DC Clergy Statehood Rally
April 17, 2021
Yesterday, I participated in a clergy rally for DC Statehood which was also a celebration of Emancipation Day. On April 16, 1862, all the slaves in the District of Columbia were freed.
Click here for the Washington Post article
Interfaith Clergy Statehood Rally
Friday, April 16, 2021
Rabbi Charles Feinberg
Fellow Clergy, Friends, Residents of DC:
I stand here to speak on behalf of DC Statehood! Fifteen years ago, I moved to the District of Columbia. I first realized how disenfranchised I was when I saw information online protesting a human rights abuse. The organization urged me to sign a petition, which I promptly did. Then the petition asked me to identify my Senators and Representative. Wait a Minute—I don’t have any Senators representin
g me in the Senate. I found out I have Representative Norton in the House of Representatives, but she doesn’t have a vote. I realized then that my signature on that petition and my voice did not have the same weight or effect because I am a resident in the District of Columbia
I am the executive director of Interfaith Action for Human Rights. We represent people of faith from the District, Maryland, and Virginia. One of our goals is to end human rights abuses in correct
ional facilities, especially the abuse of prolonged isolation or solitary confinement.
Did you know that in 1997, the District gave up many of its criminal justice responsibilities? Did you know that anyone convicted of a felony in the District serves his or her sentence in a federal prison? Did you know that over 3000 DC residents are incarcerated in 122 prisons around the country: from California to Arizona to Texas to Louisiana to Florida to Minnesota? Did you know that the Federal Bureau of Prisons still does not inform any agency in the DC government when they are releasing DC residents? When DC residents are released from prison in California, they are put on a bus and they make their way back here. But often there is no one to receive them.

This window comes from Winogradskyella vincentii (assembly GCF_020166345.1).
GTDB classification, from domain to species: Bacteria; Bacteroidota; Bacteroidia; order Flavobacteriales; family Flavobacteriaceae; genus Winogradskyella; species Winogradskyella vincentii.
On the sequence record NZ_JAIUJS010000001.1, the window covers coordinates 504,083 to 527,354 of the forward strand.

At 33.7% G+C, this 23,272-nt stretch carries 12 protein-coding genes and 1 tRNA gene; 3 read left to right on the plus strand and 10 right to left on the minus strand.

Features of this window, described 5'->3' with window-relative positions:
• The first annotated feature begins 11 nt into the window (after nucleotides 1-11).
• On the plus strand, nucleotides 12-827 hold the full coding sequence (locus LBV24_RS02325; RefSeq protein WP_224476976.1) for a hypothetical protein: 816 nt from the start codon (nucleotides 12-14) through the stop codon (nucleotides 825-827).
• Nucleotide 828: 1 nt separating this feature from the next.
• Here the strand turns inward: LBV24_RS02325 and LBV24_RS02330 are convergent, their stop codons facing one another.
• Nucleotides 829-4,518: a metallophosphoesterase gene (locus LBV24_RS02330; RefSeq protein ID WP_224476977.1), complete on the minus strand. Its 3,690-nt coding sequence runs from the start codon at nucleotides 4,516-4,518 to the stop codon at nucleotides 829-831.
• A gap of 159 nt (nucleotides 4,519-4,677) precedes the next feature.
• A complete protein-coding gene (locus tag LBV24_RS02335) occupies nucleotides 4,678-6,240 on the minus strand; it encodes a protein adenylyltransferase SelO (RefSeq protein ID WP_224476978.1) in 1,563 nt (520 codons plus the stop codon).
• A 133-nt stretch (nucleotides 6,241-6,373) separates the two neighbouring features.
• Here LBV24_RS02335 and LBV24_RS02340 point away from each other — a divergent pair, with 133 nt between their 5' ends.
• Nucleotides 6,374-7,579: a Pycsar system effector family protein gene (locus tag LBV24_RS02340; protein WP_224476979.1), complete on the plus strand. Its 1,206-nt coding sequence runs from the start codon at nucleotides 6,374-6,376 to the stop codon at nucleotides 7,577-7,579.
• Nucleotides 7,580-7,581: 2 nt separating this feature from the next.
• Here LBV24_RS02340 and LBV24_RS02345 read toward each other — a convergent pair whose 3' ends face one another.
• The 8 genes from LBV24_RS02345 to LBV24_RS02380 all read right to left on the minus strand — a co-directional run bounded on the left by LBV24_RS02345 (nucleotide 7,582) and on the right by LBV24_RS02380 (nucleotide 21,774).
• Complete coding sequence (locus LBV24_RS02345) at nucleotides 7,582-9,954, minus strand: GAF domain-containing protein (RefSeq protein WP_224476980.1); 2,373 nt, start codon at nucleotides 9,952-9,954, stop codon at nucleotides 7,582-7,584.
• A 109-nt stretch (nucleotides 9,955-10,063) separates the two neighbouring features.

Think about it. Suppose you have been released after serving a 15 or 20 year sentence. You have been incarcerated in a prison in Indiana or in North Carolina or in Arizona. Think how much the District has changed since you were sentenced. Now you are put on a bus and dropped off in a city you don’t even recognize. Moreover, very few people even know that you are coming home. You have
not been given any direction or guidance on how to access reentry services. Every day, every month, people are released from the Bureau of Prisons in this way.
When we become a state, we will be able to take full control of our criminal justice system. We will be able to establish a correctional system that will avoid unnecessarily punitive practices such as solitary confinement and that instead will focus on rehabilitation and successful reentry. We can begin to prepare people to leave prison the very first day they are sentenced instead of on the very last day of their sentence. We will have the responsibility and the ability to fulfill the Scriptural command: Tzedek Tzedek Tirdof---Justice, justice you shall pursue.
We don’t even have to wait for Statehood to take back one element of our complex criminal justice system. Congress in its last session voted to transfer the parole authority back to the District of Columbia. We have an opportunity to take full control of parole and turn it from an institution that emphasizes punishment to a program that promotes rehabilitation, justice, and healing. The Mayor and the DC Council have to act now by putting funding in the 2022 budget for a new parole authority. If we don’t act, Congress could vote to take back parole authority. I urge all of my colleagues and all viewing this rally to urge our elected leaders to fund a DC parole authority.
The Hebrew Bible begins by teaching us that every human being is created in God’s image. Being in God’s image means that everyone no matter what he or she may have done must be treated with respect. Every one of us possesses an irreducible holy core.
We must treat people with respect in our criminal justice system. We—the citizens of the District of Columbia—must be treated with respect by giving us full representation in the Congress of the United States.
As people of faith, we stand together to share our support for Washington D.C. to become the 51st state of the United States of America, so that DC citizens will have what all other Americans have, the inalienable right to voting representation in Congress.